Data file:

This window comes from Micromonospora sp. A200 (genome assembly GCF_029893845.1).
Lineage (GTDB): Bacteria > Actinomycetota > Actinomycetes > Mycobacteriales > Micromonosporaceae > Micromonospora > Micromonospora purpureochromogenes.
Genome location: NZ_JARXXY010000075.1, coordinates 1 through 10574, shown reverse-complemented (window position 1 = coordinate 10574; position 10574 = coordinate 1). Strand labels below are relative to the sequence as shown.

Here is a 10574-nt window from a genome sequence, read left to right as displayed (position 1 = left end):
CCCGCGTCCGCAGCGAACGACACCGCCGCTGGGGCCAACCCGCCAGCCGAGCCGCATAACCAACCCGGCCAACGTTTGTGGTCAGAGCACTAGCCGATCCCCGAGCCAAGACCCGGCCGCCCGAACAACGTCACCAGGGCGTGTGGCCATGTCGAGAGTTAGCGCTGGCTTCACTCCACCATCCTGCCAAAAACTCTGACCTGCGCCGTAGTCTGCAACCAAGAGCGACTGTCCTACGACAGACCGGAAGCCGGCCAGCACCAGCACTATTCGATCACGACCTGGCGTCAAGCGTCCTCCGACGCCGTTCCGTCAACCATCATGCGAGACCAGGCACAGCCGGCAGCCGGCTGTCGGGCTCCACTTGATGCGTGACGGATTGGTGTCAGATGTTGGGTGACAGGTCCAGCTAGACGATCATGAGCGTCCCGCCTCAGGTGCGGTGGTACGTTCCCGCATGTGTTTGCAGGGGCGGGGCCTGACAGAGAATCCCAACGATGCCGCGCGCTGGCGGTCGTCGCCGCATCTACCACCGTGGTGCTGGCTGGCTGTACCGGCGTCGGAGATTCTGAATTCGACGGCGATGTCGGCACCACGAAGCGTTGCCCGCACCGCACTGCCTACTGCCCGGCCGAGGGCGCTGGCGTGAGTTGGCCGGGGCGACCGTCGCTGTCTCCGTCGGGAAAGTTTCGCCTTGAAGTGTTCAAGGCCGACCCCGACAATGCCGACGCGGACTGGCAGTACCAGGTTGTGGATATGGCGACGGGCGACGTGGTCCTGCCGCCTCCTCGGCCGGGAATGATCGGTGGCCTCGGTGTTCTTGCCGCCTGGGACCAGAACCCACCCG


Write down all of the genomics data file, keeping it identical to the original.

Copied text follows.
This window comes from Micromonospora sp. A200 (genome assembly GCF_029893845.1).
Lineage (GTDB): Bacteria > Actinomycetota > Actinomycetes > Mycobacteriales > Micromonosporaceae > Micromonospora > Micromonospora purpureochromogenes.
Genome location: NZ_JARXXY010000075.1, coordinates 1 through 10574, shown reverse-complemented (window position 1 = coordinate 10574; position 10574 = coordinate 1). Strand labels below are relative to the sequence as shown.

Here is a 10574-nt window from a genome sequence, read left to right as displayed (position 1 = left end):
CCCGCGTCCGCAGCGAACGACACCGCCGCTGGGGCCAACCCGCCAGCCGAGCCGCATAACCAACCCGGCCAACGTTTGTGGTCAGAGCACTAGCCGATCCCCGAGCCAAGACCCGGCCGCCCGAACAACGTCACCAGGGCGTGTGGCCATGTCGAGAGTTAGCGCTGGCTTCACTCCACCATCCTGCCAAAAACTCTGACCTGCGCCGTAGTCTGCAACCAAGAGCGACTGTCCTACGACAGACCGGAAGCCGGCCAGCACCAGCACTATTCGATCACGACCTGGCGTCAAGCGTCCTCCGACGCCGTTCCGTCAACCATCATGCGAGACCAGGCACAGCCGGCAGCCGGCTGTCGGGCTCCACTTGATGCGTGACGGATTGGTGTCAGATGTTGGGTGACAGGTCCAGCTAGACGATCATGAGCGTCCCGCCTCAGGTGCGGTGGTACGTTCCCGCATGTGTTTGCAGGGGCGGGGCCTGACAGAGAATCCCAACGATGCCGCGCGCTGGCGGTCGTCGCCGCATCTACCACCGTGGTGCTGGCTGGCTGTACCGGCGTCGGAGATTCTGAATTCGACGGCGATGTCGGCACCACGAAGCGTTGCCCGCACCGCACTGCCTACTGCCCGGCCGAGGGCGCTGGCGTGAGTTGGCCGGGGCGACCGTCGCTGTCTCCGTCGGGAAAGTTTCGCCTTGAAGTGTTCAAGGCCGACCCCGACAATGCCGACGCGGACTGGCAGTACCAGGTTGTGGATATGGCGACGGGCGACGTGGTCCTGCCGCCTCCTCGGCCGGGAATGATCGGTGGCCTCGGTGTTCTTGCCGCCTGGGACCAGAACCCACCCG